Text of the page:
Articles Tagged with The Ninth Circuit

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You have fresh goods delivered to your largest customer daily, as has been the case for as long as you can remember.  You noticed over the last few months that payments have become less frequent—weekly instead of twice weekly—and occasionally have been paid over a week late.  On top of that, rumor in the industry is that your customer is suffering liquidity problems and may ultimately file bankruptcy. So, what do you do? Stop deliveries, despite the fact that you are still receiving timely payments, and possibly exacerbate your customer’s cash flow problems? Or, do you continue delivering goods and accepting payments, which, if your customer ends up filing for bankruptcy, runs the risk of having a bankruptcy trustee seek to claw back any payments you received for an entire 90-day period before the bankruptcy was filed?

It is a scenario that is all too common in the insolvency world, which, thankfully, has been addressed with vendors in mind by the courts.  The facts in the recent Eleventh Circuit case of Kaye v. Blue Bell Creameries, Inc. (In re BFW Liquidation, LLC), 899 F.3d 1178 (11th Cir. 2018) are not unlike our hypothetical.  Blue Bell delivered fresh ice cream daily to Bruno’s Supermarkets, a 60-store grocery chain located in Alabama and Florida.  Bruno’s payments to Blue Bell began to slip, going from twice weekly to weekly, but Blue Bell continued its deliveries up until the point that Bruno’s filed for bankruptcy.  After the filing, Blue Bell found itself in the unfortunate position of being on the receiving end of a lawsuit from the bankruptcy trustee to recover all payments made to Blue Bell during the 90-day pre-bankruptcy period as “preferences” under 11 U.S.C. § 547.

Congress—recognizing that vendors should be encouraged, rather than discouraged, to extend credit to financially troubled entities—included in the Bankruptcy Code what is known as the “new value” defense, which is found in 11 U.S.C. § 547(c)(4).  In short, the new value defense prevents a trustee from clawing back payments made to the vendor when the vendor has provided subsequent “new value” to the bankrupt customer (e.g. in the case of Blue Bell, new ice cream deliveries).

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One important attribute of any successful entrepreneur or business owner is knowing when to enter a new line of business or invest in equipment or employees to bolster an existing, growing service line. Another (perhaps even more important) attribute is knowing when to stop spending time, money and effort on a venture that will likely never work out or is not proceeding as planned. These two decision points—when to move forward and when to make a strategic retreat—are central to the success of any venture.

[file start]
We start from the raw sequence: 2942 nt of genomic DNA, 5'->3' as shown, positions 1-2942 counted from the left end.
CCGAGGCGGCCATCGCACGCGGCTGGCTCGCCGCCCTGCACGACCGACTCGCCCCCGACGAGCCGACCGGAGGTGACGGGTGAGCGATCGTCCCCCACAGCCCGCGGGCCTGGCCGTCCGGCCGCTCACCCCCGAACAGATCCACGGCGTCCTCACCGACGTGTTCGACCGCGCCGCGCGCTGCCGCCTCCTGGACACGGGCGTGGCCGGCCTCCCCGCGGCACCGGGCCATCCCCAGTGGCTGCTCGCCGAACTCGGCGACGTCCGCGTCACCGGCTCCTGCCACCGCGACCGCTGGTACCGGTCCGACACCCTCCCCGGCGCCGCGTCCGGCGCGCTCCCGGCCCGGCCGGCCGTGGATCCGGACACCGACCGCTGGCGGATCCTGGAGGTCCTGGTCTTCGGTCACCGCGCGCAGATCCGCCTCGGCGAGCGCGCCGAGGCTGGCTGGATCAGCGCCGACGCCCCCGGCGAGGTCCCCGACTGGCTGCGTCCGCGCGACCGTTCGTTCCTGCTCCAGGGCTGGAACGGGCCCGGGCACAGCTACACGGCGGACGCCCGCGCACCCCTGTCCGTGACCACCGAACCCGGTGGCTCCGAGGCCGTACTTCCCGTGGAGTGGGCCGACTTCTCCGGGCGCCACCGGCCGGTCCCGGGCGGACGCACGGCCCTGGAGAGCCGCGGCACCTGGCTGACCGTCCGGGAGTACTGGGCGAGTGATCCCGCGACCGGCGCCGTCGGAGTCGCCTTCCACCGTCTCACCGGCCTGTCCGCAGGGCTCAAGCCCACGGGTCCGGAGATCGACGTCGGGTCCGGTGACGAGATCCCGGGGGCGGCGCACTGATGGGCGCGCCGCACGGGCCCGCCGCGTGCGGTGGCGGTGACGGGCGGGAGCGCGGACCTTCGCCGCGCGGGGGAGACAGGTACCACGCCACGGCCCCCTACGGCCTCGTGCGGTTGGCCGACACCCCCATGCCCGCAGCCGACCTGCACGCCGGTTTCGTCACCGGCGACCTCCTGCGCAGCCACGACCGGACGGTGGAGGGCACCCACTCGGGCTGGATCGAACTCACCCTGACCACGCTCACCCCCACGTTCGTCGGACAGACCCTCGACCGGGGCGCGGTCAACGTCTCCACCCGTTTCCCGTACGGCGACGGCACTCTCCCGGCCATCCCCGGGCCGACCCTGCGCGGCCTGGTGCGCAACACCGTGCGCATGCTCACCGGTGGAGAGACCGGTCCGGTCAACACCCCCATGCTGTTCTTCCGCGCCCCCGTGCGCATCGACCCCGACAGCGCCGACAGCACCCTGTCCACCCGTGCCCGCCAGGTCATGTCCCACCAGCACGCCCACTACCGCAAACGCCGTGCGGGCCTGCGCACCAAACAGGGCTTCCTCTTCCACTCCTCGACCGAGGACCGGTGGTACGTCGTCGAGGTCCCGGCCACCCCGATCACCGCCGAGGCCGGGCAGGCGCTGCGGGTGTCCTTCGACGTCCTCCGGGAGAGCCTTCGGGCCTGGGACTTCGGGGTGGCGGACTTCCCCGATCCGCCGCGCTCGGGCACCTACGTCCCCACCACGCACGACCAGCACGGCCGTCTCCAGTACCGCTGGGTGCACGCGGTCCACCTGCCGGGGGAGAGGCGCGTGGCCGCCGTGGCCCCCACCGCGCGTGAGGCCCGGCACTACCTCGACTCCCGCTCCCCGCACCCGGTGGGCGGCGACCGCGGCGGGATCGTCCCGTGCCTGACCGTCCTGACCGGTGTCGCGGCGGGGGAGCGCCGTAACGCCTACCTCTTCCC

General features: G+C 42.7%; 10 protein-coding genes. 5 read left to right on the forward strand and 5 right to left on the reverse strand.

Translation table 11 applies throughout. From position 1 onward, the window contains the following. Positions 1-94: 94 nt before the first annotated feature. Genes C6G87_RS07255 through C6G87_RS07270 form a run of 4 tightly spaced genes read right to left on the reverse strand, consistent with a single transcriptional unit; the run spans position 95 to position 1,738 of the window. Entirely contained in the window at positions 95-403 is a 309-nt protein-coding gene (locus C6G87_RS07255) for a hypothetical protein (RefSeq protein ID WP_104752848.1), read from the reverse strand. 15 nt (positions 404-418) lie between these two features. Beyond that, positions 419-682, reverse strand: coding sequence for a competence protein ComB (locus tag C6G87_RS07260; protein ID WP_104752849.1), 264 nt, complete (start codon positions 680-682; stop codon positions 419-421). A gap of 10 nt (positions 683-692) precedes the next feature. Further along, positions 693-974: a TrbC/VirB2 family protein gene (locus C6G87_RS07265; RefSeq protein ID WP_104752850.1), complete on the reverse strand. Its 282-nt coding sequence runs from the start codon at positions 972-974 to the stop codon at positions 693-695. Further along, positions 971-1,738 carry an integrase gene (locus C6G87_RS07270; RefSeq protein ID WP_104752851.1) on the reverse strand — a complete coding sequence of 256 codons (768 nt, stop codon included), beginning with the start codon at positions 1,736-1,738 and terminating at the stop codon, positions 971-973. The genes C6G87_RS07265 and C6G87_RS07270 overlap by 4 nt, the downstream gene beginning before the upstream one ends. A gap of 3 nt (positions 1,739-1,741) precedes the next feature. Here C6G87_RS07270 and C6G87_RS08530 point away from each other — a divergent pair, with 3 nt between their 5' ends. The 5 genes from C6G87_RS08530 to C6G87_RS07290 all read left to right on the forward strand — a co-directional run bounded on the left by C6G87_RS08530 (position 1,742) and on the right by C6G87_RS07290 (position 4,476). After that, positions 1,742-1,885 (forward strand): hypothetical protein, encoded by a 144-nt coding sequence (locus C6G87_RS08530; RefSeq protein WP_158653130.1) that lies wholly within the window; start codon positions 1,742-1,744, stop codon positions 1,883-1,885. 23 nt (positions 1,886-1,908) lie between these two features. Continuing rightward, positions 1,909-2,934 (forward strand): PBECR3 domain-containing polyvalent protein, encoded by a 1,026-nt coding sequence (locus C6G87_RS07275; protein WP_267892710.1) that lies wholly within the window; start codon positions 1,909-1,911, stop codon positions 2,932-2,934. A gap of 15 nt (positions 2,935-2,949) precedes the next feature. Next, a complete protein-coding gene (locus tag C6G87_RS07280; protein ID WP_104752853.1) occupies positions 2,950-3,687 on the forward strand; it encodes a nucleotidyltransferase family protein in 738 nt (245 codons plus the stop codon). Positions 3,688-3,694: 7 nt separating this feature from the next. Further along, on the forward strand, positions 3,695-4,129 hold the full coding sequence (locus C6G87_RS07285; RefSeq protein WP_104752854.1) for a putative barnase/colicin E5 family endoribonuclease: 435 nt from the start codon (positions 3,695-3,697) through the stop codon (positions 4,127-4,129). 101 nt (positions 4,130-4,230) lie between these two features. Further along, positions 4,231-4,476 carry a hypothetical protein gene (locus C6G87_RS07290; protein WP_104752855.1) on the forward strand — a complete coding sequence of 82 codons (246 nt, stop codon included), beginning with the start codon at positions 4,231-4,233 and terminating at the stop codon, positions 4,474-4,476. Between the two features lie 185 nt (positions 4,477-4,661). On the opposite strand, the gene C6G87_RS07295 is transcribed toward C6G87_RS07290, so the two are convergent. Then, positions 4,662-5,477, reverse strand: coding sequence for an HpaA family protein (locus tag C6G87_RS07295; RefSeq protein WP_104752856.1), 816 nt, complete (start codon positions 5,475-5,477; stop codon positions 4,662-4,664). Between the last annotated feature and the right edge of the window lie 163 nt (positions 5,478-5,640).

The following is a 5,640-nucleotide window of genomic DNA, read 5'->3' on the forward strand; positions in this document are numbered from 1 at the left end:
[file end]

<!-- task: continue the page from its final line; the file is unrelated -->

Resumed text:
It is extremely hard to walk away from a project in which an executive is personally and financially invested. But the future viability of the organization always requires clear thinking, with all sentimentality, preconceptions, and vested interests cast aside. This inability or refusal to make a sensible, financial, and analytics-driven decision after a significant investment has been made in a project or an idea is known as the “sunk-cost fallacy.” As one textbook puts it:

“The sunk cost fallacy is the view that sunk costs should matter. Whenever issues involving sunk costs arise, it is always seems natural to think that it would be a pity to waste all the money that has been spent already. But that natural tendency does not lead to the best decisions. . . .”[i]

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As we learned during the downturn in 2008, the economic climate can change rapidly. When things are going well, many businesses forget the lessons of the past. No matter what industry your business is in, there may be occasions when you are asked to enter into a relatively long-term contract, i.e. longer than three years. Such agreements are sometimes favorable because of the stability and predictability they can provide. However, before entering into such an agreement, you should consider that the longer the contract, the greater the risk of a change in the contract counterparty’s financial situation. A safe credit risk in 2017 might find itself filing for bankruptcy by 2020.

If your response is: “I am not concerned about the other party filing bankruptcy. I had my attorney include a bankruptcy termination clause in our agreement,” then you may want to think again. The U.S. Bankruptcy Code has a lot to say about the rights of both the debtor and the non-debtor party once a bankruptcy is filed – often to the chagrin of the non-debtor party.

It is true that many business agreements contain clauses which provide that a party filing bankruptcy is deemed to have breached the agreement, and the other party may terminate the agreement (a “Right to Terminate” clause). Or the provision might say that if one party files bankruptcy, that party’s rights terminate automatically (an “Automatic Termination” clause).